The crooner/actor, Bing Crosby (1903-1977), became an American cultural icon rather early in his career, when he sang (or crooned, a useful codeword for romantic sexuality in the voice) over the radio and into film and, eventually, television. His 1941 rendition of Irvine Berlin’s White Christmas still stands as the purchased record of all time, with over 100,000,000 copies sold.
Writer and director Robert Trachtenberg, in his new filmed biography Bing Crosby Rediscovered (from PBS’ American Masters’ series), does a masterful job of exploring the man, his life, and his career. One of the built-in problems with bios is allowing the full range of a person onto the screen or the printed page. Trachtenberg slides over the downside of this talented man’s relationships with his wives and his four disturbed sons by first wife, Dixie, an alcoholic who died middle-aged, and the better-balanced son and daughters by actress Kathryn Crosby.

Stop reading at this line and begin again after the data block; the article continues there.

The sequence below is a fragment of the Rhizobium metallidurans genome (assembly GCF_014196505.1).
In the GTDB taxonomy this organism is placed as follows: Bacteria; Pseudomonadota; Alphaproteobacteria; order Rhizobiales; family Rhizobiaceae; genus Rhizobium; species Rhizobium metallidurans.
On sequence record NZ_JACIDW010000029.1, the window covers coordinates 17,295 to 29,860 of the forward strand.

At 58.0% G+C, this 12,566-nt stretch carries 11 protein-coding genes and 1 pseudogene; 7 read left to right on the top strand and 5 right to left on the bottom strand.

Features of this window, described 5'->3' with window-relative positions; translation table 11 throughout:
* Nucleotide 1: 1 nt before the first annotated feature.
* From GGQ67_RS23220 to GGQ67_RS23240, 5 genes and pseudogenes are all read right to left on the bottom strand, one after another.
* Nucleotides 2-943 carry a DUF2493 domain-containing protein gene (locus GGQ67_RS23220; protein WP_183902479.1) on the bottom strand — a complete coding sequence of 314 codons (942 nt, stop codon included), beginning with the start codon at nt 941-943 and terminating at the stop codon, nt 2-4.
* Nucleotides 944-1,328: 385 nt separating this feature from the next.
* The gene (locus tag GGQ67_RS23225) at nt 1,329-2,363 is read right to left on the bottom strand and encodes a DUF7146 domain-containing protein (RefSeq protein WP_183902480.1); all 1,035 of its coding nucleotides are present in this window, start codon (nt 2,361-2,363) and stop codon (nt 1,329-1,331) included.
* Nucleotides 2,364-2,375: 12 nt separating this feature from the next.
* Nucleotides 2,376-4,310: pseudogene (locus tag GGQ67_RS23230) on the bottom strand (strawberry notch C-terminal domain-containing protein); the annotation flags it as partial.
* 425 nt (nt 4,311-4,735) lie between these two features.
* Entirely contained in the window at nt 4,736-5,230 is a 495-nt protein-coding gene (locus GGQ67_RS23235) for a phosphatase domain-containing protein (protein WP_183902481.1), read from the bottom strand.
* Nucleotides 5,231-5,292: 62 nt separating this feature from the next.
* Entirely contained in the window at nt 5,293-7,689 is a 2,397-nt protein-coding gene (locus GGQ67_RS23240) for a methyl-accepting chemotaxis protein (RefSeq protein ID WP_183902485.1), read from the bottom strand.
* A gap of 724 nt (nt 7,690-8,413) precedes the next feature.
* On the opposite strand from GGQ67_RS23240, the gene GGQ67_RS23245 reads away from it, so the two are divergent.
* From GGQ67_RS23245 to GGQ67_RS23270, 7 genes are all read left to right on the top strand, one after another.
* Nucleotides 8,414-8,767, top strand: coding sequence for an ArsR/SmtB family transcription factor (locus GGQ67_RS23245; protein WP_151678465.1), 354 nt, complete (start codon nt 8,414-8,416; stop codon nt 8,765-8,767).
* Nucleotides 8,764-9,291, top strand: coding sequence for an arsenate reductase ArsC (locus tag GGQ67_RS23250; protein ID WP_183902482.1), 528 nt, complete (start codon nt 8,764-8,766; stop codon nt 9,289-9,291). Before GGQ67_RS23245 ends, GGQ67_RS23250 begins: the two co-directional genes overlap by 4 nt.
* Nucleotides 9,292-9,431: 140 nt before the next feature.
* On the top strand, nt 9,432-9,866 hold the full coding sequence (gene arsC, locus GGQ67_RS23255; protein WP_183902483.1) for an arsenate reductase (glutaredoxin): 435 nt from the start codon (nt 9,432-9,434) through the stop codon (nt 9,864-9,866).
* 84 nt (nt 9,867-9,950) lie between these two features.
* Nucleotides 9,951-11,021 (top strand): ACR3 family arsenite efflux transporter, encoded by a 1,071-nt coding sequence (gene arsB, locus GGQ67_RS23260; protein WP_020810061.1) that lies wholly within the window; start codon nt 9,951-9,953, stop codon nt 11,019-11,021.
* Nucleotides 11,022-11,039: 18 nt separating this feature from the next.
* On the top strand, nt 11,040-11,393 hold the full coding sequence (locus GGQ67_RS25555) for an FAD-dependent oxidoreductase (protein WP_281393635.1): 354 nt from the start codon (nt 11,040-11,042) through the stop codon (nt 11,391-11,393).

But he does a fine job in summarizing Crosby’s importance to 20th Century culture. In 1931, for instance, he either performed solo or was featured in ten of the top fifty songs for that year. He won an Academy Award in 1944 for his quiet, solid work in Going My Way, and was nominated twice more for the sequel, The Bells of St. Mary’s (opposite Ingrid Bergman) and 1954’s The Country Girl (opposite Grace Kelly).
But it was his seven “Road To…” pictures (“…Singapore,” “…Zanzibar,” “…Morocco,” “…Utopia,” “…Rio,” “…Bali,” and “…Hong Kong”) that helped him in the Guinness Hall of Records as the third most watched actor in Hollywood (after Clark Cable and John Wayne). While still remembered, his work is now decidedly “old hat,” even while beloved.
This documentary is a solid addition to the history of American artistic culture, as complicated a figure as he was, and can be enjoyed over and over again on DVD.